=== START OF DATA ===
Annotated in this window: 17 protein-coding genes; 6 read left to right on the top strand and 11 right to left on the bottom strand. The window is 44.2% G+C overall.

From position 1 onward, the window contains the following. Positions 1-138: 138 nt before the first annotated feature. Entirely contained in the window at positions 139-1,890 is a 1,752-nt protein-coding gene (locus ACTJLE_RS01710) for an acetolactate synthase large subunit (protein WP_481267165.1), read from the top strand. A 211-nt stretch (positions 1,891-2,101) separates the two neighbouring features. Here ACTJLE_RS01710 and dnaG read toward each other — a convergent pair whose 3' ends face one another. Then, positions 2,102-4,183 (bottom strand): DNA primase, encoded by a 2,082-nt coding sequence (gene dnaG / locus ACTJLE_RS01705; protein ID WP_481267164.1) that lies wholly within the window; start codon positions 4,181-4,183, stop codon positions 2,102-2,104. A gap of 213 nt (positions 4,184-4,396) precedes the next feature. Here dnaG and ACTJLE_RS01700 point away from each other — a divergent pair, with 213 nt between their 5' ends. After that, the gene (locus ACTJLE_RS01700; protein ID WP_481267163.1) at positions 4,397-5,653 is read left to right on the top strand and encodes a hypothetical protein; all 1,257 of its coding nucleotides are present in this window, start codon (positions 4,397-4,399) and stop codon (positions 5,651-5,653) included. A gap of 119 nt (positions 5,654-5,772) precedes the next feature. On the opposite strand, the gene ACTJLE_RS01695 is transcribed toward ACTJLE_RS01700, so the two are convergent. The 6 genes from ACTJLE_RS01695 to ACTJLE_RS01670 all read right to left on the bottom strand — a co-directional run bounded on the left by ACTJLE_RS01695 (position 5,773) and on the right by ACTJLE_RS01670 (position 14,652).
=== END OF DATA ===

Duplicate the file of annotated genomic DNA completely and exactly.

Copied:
Annotated in this window: 17 protein-coding genes; 6 read left to right on the top strand and 11 right to left on the bottom strand. The window is 44.2% G+C overall.

From position 1 onward, the window contains the following. Positions 1-138: 138 nt before the first annotated feature. Entirely contained in the window at positions 139-1,890 is a 1,752-nt protein-coding gene (locus ACTJLE_RS01710) for an acetolactate synthase large subunit (protein WP_481267165.1), read from the top strand. A 211-nt stretch (positions 1,891-2,101) separates the two neighbouring features. Here ACTJLE_RS01710 and dnaG read toward each other — a convergent pair whose 3' ends face one another. Then, positions 2,102-4,183 (bottom strand): DNA primase, encoded by a 2,082-nt coding sequence (gene dnaG / locus ACTJLE_RS01705; protein ID WP_481267164.1) that lies wholly within the window; start codon positions 4,181-4,183, stop codon positions 2,102-2,104. A gap of 213 nt (positions 4,184-4,396) precedes the next feature. Here dnaG and ACTJLE_RS01700 point away from each other — a divergent pair, with 213 nt between their 5' ends. After that, the gene (locus ACTJLE_RS01700; protein ID WP_481267163.1) at positions 4,397-5,653 is read left to right on the top strand and encodes a hypothetical protein; all 1,257 of its coding nucleotides are present in this window, start codon (positions 4,397-4,399) and stop codon (positions 5,651-5,653) included. A gap of 119 nt (positions 5,654-5,772) precedes the next feature. On the opposite strand, the gene ACTJLE_RS01695 is transcribed toward ACTJLE_RS01700, so the two are convergent. The 6 genes from ACTJLE_RS01695 to ACTJLE_RS01670 all read right to left on the bottom strand — a co-directional run bounded on the left by ACTJLE_RS01695 (position 5,773) and on the right by ACTJLE_RS01670 (position 14,652).